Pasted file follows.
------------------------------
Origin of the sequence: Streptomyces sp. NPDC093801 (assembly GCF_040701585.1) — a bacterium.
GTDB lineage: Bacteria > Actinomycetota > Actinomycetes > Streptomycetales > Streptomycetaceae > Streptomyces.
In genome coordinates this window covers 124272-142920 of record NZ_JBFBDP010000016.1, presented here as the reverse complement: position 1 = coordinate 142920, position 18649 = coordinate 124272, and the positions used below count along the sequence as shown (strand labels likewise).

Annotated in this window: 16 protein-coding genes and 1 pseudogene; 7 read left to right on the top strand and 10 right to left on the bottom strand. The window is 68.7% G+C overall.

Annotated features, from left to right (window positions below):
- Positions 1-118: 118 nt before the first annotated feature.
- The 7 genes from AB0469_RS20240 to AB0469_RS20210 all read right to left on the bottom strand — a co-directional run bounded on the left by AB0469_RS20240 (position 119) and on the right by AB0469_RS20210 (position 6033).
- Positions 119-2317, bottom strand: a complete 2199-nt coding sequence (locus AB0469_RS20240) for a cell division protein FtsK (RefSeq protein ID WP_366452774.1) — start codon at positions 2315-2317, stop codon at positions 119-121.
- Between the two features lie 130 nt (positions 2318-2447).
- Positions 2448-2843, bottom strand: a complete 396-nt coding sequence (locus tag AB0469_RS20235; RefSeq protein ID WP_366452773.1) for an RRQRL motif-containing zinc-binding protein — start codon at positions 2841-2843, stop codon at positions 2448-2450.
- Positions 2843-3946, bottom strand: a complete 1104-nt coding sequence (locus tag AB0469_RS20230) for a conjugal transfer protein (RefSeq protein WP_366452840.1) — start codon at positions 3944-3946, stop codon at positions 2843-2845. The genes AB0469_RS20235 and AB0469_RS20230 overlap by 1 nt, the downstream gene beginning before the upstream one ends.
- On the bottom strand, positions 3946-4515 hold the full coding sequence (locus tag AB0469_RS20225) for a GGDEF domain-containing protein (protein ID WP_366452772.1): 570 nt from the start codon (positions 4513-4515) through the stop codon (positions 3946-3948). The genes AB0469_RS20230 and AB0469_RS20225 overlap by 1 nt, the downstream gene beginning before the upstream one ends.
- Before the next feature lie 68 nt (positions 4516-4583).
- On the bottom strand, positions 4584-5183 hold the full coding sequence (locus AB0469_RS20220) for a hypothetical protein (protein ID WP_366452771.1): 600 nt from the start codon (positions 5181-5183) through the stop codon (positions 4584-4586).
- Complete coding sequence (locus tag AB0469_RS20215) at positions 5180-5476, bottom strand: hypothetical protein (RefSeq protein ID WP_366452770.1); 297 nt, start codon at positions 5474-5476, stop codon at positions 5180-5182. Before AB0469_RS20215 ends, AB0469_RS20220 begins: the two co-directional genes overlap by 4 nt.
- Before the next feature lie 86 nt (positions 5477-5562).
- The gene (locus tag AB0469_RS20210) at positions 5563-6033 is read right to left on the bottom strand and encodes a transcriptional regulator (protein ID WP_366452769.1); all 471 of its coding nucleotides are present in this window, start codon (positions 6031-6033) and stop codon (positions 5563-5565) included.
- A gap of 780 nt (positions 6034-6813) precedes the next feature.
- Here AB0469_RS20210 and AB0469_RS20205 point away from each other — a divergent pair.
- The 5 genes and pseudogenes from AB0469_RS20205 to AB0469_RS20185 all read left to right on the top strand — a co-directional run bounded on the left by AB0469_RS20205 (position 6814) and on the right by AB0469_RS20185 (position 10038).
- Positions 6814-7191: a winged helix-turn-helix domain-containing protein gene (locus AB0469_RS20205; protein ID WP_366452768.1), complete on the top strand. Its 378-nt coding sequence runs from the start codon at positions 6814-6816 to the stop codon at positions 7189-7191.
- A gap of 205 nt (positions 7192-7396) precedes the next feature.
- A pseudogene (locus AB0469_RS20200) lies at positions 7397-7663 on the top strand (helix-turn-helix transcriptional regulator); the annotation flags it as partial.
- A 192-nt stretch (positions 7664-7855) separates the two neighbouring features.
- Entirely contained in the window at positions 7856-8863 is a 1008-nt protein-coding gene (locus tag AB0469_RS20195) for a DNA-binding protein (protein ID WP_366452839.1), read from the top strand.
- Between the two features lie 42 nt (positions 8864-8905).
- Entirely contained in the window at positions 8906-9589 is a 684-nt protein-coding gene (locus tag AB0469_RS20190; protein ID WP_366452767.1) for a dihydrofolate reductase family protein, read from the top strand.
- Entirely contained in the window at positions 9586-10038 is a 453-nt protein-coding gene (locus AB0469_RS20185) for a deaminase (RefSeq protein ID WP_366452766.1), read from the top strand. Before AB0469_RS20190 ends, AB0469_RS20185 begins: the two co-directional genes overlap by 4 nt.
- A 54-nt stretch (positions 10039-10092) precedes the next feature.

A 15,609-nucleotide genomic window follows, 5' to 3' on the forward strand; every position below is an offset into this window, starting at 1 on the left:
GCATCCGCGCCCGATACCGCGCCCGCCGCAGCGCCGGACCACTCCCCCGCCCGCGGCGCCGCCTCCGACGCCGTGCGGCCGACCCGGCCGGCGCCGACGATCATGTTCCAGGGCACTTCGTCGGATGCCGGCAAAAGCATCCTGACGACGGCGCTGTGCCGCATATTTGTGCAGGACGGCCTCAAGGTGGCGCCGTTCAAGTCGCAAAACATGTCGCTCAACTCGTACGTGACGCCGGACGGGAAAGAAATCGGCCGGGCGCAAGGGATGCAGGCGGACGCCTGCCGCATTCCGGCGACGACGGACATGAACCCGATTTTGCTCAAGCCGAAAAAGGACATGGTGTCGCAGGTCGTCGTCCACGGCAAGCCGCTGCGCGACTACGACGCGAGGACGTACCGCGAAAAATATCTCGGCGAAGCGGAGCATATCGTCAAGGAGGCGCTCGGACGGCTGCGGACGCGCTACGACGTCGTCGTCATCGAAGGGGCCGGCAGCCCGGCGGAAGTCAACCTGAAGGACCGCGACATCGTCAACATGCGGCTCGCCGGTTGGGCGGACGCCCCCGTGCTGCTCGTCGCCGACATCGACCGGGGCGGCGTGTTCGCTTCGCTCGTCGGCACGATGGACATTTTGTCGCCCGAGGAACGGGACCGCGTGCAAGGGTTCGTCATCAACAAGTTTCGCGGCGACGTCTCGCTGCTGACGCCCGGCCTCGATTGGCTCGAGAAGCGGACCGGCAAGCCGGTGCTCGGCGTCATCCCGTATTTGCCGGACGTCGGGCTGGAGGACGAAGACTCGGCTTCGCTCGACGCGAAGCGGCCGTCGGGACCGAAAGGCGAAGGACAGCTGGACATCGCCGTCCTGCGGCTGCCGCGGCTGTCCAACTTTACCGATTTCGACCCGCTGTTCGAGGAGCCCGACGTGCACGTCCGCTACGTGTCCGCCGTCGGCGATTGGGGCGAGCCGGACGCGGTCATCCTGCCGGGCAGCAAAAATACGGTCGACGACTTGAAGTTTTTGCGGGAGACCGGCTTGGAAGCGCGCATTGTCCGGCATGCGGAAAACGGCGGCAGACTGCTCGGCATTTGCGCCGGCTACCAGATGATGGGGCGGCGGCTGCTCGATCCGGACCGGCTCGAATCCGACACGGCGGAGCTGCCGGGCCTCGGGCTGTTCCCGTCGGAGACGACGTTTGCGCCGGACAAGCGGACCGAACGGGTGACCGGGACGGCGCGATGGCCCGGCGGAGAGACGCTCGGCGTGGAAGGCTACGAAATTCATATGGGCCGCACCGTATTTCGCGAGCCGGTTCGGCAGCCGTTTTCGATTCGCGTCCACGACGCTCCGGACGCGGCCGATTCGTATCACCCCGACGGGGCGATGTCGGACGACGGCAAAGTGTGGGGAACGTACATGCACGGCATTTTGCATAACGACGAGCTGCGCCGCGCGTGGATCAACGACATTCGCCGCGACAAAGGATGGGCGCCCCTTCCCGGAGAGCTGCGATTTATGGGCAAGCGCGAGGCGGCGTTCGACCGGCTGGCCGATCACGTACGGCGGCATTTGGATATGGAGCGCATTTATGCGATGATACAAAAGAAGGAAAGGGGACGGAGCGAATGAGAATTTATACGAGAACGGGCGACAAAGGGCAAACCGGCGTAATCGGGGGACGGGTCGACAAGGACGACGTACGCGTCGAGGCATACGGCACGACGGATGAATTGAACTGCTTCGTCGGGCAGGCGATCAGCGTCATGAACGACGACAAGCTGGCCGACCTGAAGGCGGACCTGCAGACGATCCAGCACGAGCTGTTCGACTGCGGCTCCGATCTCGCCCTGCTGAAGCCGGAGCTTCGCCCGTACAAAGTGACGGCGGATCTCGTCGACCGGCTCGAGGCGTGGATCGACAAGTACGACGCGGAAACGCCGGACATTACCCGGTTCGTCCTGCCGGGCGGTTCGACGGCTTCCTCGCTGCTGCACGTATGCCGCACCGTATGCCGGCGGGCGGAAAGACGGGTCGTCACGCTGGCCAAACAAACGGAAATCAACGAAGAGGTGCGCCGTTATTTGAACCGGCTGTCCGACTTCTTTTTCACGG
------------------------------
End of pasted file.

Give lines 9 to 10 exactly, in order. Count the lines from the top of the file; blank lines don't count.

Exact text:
- Between the two features lie 130 nt (positions 2318-2447).
- Positions 2448-2843, bottom strand: a complete 396-nt coding sequence (locus tag AB0469_RS20235; RefSeq protein ID WP_366452773.1) for an RRQRL motif-containing zinc-binding protein — start codon at positions 2841-2843, stop codon at positions 2448-2450.